ABOUT Antigua. The island has warm, steady winds, a complex coastline of safe harbors, and a protective, nearly unbroken wall of coral reef. It would make a perfect place to hide a fleet. And so in 1784 the legendary Admiral Horatio Nelson sailed to Antigua and established Great Britain's most important Caribbean base. Little did he know that over 200 years later the same unique characteristics that attracted the Royal Navy would transform Antigua and Barbuda in one of the Caribbean's premier tourist destinations. The signs are still there, they just point to different things. The Trade Winds that once blew British men-of-war safely into English Harbour now fuel one of the world's foremost maritime events, Sailing Week. The expansive, winding coastline that made Antigua difficult for outsiders to navigate is where today's trekkers encounter a tremendous wealth of secluded, powdery soft beaches. The coral reefs, once the bane of marauding enemy ships, now attract snorkelers and scuba divers from all over the world. And the fascinating little island of Barbuda -- once a scavenger's paradise because so many ships wrecked on its reefs -- is now home to one of the region's most significant bird sanctuaries. There are many activities to engage in while on your Caribbean holiday in Antigua and Barbuda. Adventurers can zip through the rainforest on a canopy tour, engage in other activities and attractions in Antigua that are great for the family, scenic historical tours that take the avid explorer through paths less trod, or hop on a helicopter and journey over waters to discover nearby gems. Prefer not to venture too far from the beach, in Antigua, water-sports such as kayaking, windsurfing, kitesurfing, sailing, snorkelling and scuba-diving, are plentiful. Engaging in water-based activities in Antigua is a great way to bring some excitement to your beach holiday. A day trip to Barbuda for a day of bird-watching, picnic-ing on Barbuda's 17 mile stretch of pink sandy beach, hiking or siteseeing will also prove to be lots of fun for visitiors. Around 97,000 tourists visit Antigua and Barbuda each year (source: Ministry of Tourism, Antigua) and the vast majority of visits are trouble-free. There have been incidents of violent crime including murder. These tend to occur within the local community but can sometimes affect tourists.
CLIMATE Antigua averages in the mid twenties year round, with the annual average minimum to maximum temperature range sitting at 21 ºC to 30 ºC and the temperature rarely falling below 20 ºC. May to November is classed as the ‘hot’ season and sees slightly higher averages but only by a few degrees and a decline in average precipitations. The months from June to November is classed as the hurricane season so one must be wary of them if thinking of visiting during this time. The weather is the most enjoyable from November to February, when humidity is at its lowest and there is little rainfall.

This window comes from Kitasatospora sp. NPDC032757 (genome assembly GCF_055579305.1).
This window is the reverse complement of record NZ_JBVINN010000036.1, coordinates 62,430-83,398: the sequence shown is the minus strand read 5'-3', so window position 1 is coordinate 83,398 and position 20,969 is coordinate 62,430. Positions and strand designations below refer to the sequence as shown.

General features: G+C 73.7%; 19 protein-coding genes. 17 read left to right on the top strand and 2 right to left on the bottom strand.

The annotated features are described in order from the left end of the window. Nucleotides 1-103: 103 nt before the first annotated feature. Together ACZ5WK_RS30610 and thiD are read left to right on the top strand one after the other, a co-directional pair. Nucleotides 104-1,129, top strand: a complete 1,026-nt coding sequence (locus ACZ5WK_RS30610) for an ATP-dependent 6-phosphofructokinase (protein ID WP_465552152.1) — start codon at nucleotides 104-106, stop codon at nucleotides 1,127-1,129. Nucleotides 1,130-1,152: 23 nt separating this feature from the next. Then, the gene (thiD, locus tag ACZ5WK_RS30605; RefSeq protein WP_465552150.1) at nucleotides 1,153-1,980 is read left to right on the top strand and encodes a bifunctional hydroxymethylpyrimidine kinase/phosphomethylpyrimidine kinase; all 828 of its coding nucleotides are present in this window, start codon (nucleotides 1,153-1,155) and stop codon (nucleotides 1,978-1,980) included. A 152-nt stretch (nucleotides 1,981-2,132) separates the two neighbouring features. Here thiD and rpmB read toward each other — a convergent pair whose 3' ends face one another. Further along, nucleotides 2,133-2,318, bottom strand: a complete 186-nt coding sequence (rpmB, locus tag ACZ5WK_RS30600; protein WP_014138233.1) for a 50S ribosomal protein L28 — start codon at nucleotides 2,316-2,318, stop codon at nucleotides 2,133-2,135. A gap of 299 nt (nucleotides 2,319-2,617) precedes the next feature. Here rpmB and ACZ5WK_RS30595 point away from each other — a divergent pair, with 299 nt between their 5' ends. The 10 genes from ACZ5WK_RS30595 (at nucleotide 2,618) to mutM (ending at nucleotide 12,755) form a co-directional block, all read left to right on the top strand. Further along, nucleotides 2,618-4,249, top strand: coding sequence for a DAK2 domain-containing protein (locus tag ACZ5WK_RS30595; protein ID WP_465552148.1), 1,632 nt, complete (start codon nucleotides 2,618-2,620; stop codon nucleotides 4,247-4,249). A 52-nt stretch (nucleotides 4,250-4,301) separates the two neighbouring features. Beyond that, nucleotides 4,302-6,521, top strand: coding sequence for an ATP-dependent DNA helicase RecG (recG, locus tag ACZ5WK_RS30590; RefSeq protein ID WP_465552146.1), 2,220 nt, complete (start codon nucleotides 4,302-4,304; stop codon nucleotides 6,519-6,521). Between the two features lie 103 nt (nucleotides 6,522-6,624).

BEWARE There has been an overall increase in crime in Antigua over recent years, including gun crime and murder which has affected British nationals. You should therefore maintain at least the same level of security awareness as you would in the UK and ensure that your living accommodation is secure. Apply the same measures if you are staying on a yacht. You should take precautions and be vigilant at all times. Avoid isolated areas, including beaches after dark. Do not carry large amounts of cash or jewellery. Valuables and travel documents should be left, where possible, in safety deposit boxes and hotel safes. In order to be able to drive a car in Antigua and Barbuda you must purchase a local driving licence, usually from the car hire company, at a cost of US$ 20 (EC$50). You must show your current driving licence to obtain this. You should drive with care and attention at all times. The national speed limit is 40mph and there is a limit of 20 mph in built up areas. Motorists drive on the left in Antigua and Barbuda. Main roads are generally well maintained, although they lack road markings. Pot holes, even on main roads, and poorly marked speed bumps can catch the unwary. Overtaking on blind corners and cutting corners when turning right are commonplace. Stray cattle, goats and dogs are an additional hazard. Pavements are few and very narrow so pedestrians walk on the road. Few streets are lit at night.